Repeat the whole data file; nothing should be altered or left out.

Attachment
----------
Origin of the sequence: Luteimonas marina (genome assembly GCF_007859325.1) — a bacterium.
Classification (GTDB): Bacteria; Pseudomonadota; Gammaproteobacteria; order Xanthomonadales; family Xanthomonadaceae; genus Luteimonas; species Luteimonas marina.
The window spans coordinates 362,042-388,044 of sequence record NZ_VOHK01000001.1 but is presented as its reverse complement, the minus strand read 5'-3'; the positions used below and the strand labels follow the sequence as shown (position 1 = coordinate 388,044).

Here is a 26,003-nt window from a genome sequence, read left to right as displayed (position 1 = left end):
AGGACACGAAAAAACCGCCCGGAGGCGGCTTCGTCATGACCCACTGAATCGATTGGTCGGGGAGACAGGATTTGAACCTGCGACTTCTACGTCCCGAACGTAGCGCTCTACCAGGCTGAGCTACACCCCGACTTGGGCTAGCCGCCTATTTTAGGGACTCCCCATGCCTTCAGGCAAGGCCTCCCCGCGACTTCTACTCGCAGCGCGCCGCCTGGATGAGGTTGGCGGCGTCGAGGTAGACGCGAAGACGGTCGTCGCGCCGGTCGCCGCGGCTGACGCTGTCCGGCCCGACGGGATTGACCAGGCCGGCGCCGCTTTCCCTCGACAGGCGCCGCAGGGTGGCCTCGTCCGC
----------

Origin of the sequence: Luteimonas marina (genome assembly GCF_007859325.1) — a bacterium.
Classification (GTDB): Bacteria; Pseudomonadota; Gammaproteobacteria; order Xanthomonadales; family Xanthomonadaceae; genus Luteimonas; species Luteimonas marina.
The window spans coordinates 362,042-388,044 of sequence record NZ_VOHK01000001.1 but is presented as its reverse complement, the minus strand read 5'-3'; the positions used below and the strand labels follow the sequence as shown (position 1 = coordinate 388,044).

Here is a 26,003-nt window from a genome sequence, read left to right as displayed (position 1 = left end):
AGGACACGAAAAAACCGCCCGGAGGCGGCTTCGTCATGACCCACTGAATCGATTGGTCGGGGAGACAGGATTTGAACCTGCGACTTCTACGTCCCGAACGTAGCGCTCTACCAGGCTGAGCTACACCCCGACTTGGGCTAGCCGCCTATTTTAGGGACTCCCCATGCCTTCAGGCAAGGCCTCCCCGCGACTTCTACTCGCAGCGCGCCGCCTGGATGAGGTTGGCGGCGTCGAGGTAGACGCGAAGACGGTCGTCGCGCCGGTCGCCGCGGCTGACGCTGTCCGGCCCGACGGGATTGACCAGGCCGGCGCCGCTTTCCCTCGACAGGCGCCGCAGGGTGGCCTCGTCCGC